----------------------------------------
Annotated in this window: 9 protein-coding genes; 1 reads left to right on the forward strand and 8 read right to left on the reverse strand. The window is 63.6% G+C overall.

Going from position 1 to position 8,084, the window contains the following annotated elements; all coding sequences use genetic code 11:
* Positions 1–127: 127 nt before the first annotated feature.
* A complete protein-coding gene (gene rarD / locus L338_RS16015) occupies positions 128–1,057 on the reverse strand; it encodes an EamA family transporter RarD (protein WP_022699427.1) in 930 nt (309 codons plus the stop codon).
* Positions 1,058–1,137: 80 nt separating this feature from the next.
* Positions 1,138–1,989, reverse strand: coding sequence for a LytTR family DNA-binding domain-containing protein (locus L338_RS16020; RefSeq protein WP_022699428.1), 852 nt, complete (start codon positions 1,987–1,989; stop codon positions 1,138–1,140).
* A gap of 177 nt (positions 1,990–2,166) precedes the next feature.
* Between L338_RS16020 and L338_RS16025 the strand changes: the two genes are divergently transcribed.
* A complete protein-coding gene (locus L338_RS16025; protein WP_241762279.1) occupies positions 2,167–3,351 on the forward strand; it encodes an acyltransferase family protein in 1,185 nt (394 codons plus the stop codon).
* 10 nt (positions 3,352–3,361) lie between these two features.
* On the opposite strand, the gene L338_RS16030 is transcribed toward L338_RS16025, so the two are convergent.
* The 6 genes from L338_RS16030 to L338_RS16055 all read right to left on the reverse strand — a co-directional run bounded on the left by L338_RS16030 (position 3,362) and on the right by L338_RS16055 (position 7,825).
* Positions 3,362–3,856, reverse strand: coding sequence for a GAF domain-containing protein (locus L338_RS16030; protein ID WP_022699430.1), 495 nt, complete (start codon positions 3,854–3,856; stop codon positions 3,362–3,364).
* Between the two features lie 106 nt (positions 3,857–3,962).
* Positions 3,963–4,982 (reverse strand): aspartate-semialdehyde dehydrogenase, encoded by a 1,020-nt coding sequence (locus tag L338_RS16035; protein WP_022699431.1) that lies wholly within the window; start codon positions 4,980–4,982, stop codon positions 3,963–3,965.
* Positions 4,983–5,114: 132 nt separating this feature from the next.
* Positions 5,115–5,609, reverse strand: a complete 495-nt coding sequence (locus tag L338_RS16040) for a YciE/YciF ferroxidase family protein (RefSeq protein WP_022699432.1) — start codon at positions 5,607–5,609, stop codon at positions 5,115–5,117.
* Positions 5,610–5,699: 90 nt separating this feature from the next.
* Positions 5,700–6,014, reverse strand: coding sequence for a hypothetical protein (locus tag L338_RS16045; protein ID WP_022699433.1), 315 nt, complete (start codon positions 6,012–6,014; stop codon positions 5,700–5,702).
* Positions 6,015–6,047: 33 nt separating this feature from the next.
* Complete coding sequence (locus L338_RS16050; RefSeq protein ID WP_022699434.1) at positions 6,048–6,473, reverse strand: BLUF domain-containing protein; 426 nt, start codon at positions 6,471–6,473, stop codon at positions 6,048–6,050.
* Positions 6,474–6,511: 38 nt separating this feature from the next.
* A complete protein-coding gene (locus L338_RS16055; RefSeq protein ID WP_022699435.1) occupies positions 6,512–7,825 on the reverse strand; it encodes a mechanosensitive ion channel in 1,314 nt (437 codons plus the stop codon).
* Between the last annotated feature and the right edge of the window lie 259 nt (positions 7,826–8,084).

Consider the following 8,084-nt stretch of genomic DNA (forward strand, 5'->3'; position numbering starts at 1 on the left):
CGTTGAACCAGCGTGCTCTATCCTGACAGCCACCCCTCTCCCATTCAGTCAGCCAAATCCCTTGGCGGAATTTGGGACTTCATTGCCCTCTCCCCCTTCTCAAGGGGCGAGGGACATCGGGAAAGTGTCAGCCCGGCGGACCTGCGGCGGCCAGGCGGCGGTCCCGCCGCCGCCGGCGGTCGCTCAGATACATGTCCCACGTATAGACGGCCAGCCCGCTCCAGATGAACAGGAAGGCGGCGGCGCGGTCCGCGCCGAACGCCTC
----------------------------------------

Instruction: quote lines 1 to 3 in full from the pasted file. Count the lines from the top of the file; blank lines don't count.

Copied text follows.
Annotated in this window: 9 protein-coding genes; 1 reads left to right on the forward strand and 8 read right to left on the reverse strand. The window is 63.6% G+C overall.

Going from position 1 to position 8,084, the window contains the following annotated elements; all coding sequences use genetic code 11:
* Positions 1–127: 127 nt before the first annotated feature.